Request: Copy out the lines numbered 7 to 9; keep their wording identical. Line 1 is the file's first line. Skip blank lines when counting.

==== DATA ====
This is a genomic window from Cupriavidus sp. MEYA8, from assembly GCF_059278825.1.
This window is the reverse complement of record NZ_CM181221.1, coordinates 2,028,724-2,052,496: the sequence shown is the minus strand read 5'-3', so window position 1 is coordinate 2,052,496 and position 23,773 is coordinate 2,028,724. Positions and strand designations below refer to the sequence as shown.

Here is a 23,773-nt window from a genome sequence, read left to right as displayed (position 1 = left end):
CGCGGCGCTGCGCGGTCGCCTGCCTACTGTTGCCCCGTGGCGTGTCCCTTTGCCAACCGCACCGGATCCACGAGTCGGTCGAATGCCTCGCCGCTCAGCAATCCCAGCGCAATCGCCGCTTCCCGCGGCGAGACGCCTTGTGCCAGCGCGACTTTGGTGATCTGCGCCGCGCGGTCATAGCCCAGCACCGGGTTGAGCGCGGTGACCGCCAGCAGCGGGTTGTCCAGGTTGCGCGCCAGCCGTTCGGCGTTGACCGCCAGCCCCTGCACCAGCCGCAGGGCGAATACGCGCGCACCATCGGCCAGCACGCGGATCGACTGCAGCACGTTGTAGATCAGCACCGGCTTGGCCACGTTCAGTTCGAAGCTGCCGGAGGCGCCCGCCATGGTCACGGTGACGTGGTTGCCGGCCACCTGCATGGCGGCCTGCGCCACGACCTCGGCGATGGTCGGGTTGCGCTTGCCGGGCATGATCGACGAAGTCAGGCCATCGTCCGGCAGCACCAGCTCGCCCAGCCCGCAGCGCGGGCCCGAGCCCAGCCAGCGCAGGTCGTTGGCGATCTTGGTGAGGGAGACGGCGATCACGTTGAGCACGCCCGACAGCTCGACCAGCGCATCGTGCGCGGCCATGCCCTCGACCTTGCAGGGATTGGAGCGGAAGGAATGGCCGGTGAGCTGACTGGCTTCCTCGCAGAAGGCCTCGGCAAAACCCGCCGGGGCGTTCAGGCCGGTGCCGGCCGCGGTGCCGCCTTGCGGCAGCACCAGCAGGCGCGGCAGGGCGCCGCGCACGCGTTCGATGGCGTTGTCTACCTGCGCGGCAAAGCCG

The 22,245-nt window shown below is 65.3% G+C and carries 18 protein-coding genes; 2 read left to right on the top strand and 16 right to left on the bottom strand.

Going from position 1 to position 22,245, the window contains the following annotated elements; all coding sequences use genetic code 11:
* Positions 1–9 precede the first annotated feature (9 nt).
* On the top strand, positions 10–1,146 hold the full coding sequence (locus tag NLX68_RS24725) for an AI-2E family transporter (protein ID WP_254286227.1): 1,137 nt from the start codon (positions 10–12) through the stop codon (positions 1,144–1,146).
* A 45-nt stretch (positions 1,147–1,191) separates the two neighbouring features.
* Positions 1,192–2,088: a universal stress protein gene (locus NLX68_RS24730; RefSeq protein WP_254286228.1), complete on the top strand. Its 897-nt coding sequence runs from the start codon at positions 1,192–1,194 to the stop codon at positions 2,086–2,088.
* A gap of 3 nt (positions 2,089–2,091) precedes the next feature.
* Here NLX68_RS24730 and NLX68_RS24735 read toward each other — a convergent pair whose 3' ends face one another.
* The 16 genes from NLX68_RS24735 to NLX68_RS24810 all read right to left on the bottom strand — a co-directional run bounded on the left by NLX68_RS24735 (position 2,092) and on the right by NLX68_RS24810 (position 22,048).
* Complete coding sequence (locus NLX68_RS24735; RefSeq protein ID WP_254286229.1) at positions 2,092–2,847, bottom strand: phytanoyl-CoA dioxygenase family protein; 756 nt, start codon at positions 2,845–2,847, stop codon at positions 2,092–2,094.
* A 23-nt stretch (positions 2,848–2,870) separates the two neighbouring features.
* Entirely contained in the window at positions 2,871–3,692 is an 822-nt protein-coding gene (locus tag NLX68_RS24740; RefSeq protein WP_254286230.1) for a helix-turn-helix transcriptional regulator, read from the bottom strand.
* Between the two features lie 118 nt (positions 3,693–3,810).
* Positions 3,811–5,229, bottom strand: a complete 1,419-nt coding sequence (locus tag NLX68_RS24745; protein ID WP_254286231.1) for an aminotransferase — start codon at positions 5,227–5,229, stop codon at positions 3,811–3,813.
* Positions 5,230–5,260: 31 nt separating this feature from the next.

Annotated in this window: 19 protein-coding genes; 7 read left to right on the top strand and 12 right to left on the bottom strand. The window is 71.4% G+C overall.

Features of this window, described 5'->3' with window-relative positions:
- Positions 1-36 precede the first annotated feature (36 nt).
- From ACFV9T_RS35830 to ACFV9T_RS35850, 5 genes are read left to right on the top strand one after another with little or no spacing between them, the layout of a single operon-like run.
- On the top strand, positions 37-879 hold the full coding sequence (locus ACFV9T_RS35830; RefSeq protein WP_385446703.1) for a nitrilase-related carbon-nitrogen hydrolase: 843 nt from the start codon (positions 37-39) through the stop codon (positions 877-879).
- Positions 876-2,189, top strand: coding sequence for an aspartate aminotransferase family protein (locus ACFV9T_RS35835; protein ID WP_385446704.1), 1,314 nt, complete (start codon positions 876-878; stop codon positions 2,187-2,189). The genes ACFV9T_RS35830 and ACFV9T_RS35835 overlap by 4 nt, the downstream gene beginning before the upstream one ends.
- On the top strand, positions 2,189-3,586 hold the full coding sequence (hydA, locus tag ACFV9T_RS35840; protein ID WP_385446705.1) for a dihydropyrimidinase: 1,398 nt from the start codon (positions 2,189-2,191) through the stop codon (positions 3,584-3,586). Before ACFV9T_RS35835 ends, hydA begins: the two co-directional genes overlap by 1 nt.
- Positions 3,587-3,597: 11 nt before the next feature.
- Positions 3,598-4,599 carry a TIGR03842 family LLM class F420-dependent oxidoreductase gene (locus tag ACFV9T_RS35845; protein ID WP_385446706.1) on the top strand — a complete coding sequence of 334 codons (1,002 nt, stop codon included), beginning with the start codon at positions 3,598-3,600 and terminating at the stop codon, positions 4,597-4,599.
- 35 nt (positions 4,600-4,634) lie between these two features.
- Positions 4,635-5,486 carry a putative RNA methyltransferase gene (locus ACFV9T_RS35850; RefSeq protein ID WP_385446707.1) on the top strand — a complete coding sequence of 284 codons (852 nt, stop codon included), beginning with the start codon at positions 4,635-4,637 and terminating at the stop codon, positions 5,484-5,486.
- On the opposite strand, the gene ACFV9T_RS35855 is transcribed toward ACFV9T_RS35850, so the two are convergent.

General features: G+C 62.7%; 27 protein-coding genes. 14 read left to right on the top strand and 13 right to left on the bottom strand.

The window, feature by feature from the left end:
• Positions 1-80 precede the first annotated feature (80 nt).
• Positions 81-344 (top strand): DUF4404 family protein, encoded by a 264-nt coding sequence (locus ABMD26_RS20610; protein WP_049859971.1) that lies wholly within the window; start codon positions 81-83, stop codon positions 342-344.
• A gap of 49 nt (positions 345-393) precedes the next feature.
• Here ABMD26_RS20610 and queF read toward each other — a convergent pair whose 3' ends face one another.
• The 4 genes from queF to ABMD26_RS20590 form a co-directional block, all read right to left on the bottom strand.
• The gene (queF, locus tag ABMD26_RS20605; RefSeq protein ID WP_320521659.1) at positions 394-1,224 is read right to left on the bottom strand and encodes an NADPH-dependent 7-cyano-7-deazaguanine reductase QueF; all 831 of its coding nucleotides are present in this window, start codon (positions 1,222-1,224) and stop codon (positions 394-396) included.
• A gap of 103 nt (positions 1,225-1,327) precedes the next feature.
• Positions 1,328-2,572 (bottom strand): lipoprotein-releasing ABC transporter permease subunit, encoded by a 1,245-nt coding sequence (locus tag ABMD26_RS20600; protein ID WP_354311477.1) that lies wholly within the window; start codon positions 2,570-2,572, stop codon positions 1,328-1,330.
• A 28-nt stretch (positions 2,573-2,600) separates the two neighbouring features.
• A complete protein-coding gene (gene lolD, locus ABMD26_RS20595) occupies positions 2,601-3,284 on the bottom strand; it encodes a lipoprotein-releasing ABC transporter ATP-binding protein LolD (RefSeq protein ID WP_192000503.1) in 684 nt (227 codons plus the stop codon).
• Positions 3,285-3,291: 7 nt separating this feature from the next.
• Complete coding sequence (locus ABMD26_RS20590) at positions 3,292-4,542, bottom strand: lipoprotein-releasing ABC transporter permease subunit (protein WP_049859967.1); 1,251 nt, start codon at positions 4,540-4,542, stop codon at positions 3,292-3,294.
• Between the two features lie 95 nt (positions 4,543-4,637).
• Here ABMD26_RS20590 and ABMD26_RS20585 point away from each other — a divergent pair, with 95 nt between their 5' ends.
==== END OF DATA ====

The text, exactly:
* Positions 1–9 precede the first annotated feature (9 nt).
* On the top strand, positions 10–1,146 hold the full coding sequence (locus tag NLX68_RS24725) for an AI-2E family transporter (protein ID WP_254286227.1): 1,137 nt from the start codon (positions 10–12) through the stop codon (positions 1,144–1,146).
* A 45-nt stretch (positions 1,147–1,191) separates the two neighbouring features.